Henry: Portrait Of A Serial Killer

  • 1989
  • 1 HR 23 MIN
  • NR
  • Crime, Horror

HENRY: PORTRAIT OF A SERIAL KILLER surely ranks as one of the most frightening and disturbing films ever made. An angry and raw independent feature, HENRY begins with a creepy montage of shots of dead bodies. The corpses are the victims of Henry (Michael Rooker), a lowlife drifter who looks for victims while driving around in his green Impala. Rooker murders...read more

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HENRY: PORTRAIT OF A SERIAL KILLER surely ranks as one of the most frightening and disturbing films ever made. An angry and raw independent feature, HENRY begins with a creepy montage of shots of dead bodies. The corpses are the victims of Henry (Michael Rooker), a lowlife drifter who

looks for victims while driving around in his green Impala. Rooker murders with knives, guns, rope, even his hands--he has no preferred method or pattern.

Rooker lives with Towles, a degenerate he met while in prison (for killing his mother) who now works in a gas station and sells drugs on the side. When Towles's sister (Arnold) comes to Chicago, she stays with Towles and Rooker while she looks for a job; meanwhile, Rooker, who works as a bug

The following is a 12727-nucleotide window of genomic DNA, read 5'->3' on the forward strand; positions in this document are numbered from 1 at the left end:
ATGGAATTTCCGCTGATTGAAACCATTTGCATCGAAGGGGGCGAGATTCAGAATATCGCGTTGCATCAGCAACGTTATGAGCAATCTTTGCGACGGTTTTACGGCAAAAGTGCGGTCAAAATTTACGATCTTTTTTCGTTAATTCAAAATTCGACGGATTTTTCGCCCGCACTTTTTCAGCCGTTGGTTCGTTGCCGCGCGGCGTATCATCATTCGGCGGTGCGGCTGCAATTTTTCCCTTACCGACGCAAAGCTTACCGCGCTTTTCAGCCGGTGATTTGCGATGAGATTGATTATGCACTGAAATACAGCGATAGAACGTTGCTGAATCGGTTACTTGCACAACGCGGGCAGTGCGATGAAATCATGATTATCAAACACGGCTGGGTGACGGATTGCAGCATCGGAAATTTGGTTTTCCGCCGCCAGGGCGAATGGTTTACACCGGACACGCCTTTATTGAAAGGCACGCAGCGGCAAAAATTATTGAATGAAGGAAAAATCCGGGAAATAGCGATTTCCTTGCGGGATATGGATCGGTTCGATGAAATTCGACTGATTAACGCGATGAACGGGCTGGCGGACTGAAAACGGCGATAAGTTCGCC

sprayer, and Towle continue to murder people at random, videotaping every detail, until they start to get on each other's nerves. When Rooker can no longer stand Towles's stupidity and sloppiness, the two argue; meanwhile, Arnold quits her job in a hair salon and asks Rooker to move away with her.

A stunning feature debut from director John McNaughton, HENRY tells its horrible story with chilling straightforwardness. Presenting his sick characters nonjudgmentally and without shrinking from gory details, McNaughton creates a world in which there is no good to counterbalance evil, where incest and rape are permitted and murder is an acceptable way to relieve tension. Providing no "good" characters to identify with--not even a cop to offer us hope--and ending on a bitter, ugly note, HENRY leaves viewers emotionally drained and deeply, deeply disturbed. McNaughton succeeds in showing just how vulnerable anyone can be to someone like Henry, a frightening reality few will want to contemplate.

No film in recent memory has tapped into primal, visceral fear as HENRY does, with its vision of a depraved world that seems at once too horrible to exist and too realistic to be denied. Hard to watch (though at times it's bizarrely and blackly funny) and definitely not for the squeamish, HENRY

will prove unforgettable for the brave souls who do see it. A major achievement in independent filmmaking, HENRY: PORTRAIT OF A SERIAL KILLER is a horror masterpiece.

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  • Released: 1989
  • Rating: NR
  • Review: HENRY: PORTRAIT OF A SERIAL KILLER surely ranks as one of the most frightening and disturbing films ever made. An angry and raw independent feature, HENRY begins with a creepy montage of shots of dead bodies. The corpses are the victims of Henry (Michael R… (more)

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